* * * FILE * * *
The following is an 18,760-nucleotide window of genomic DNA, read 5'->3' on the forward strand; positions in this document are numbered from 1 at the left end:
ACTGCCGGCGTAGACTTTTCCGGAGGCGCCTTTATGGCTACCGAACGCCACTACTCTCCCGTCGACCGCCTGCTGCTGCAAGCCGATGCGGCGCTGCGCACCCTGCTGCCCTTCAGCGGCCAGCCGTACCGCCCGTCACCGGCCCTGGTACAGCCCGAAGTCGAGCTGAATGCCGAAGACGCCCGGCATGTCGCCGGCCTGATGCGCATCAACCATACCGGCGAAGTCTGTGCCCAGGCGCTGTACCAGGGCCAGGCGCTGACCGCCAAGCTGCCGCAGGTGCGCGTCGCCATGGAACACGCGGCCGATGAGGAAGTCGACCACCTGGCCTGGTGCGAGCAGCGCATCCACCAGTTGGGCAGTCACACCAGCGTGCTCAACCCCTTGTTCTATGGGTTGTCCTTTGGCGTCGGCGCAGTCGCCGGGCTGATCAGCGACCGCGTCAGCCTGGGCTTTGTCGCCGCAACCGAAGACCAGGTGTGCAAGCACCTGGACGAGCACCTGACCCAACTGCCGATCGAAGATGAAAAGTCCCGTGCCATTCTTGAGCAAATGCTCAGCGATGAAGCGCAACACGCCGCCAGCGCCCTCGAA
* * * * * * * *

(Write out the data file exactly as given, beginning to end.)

The following is an 18,760-nucleotide window of genomic DNA, read 5'->3' on the forward strand; positions in this document are numbered from 1 at the left end:
ACTGCCGGCGTAGACTTTTCCGGAGGCGCCTTTATGGCTACCGAACGCCACTACTCTCCCGTCGACCGCCTGCTGCTGCAAGCCGATGCGGCGCTGCGCACCCTGCTGCCCTTCAGCGGCCAGCCGTACCGCCCGTCACCGGCCCTGGTACAGCCCGAAGTCGAGCTGAATGCCGAAGACGCCCGGCATGTCGCCGGCCTGATGCGCATCAACCATACCGGCGAAGTCTGTGCCCAGGCGCTGTACCAGGGCCAGGCGCTGACCGCCAAGCTGCCGCAGGTGCGCGTCGCCATGGAACACGCGGCCGATGAGGAAGTCGACCACCTGGCCTGGTGCGAGCAGCGCATCCACCAGTTGGGCAGTCACACCAGCGTGCTCAACCCCTTGTTCTATGGGTTGTCCTTTGGCGTCGGCGCAGTCGCCGGGCTGATCAGCGACCGCGTCAGCCTGGGCTTTGTCGCCGCAACCGAAGACCAGGTGTGCAAGCACCTGGACGAGCACCTGACCCAACTGCCGATCGAAGATGAAAAGTCCCGTGCCATTCTTGAGCAAATGCTCAGCGATGAAGCGCAACACGCCGCCAGCGCCCTCGAA